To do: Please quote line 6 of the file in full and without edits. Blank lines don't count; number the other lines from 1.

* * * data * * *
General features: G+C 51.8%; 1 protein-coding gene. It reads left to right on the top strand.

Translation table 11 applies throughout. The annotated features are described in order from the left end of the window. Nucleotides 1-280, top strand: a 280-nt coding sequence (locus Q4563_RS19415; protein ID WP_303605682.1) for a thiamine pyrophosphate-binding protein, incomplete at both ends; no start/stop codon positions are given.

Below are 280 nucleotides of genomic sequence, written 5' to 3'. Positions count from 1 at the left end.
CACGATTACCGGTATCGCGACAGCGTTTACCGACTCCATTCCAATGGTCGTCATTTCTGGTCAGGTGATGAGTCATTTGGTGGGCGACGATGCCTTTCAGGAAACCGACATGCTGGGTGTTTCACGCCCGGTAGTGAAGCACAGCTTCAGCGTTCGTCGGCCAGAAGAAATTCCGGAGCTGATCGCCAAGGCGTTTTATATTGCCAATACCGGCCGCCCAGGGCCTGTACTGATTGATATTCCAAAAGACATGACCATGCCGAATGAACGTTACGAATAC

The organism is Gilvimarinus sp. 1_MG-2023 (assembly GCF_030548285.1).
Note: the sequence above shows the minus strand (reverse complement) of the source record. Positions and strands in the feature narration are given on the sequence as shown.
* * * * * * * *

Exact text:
Note: the sequence above shows the minus strand (reverse complement) of the source record. Positions and strands in the feature narration are given on the sequence as shown.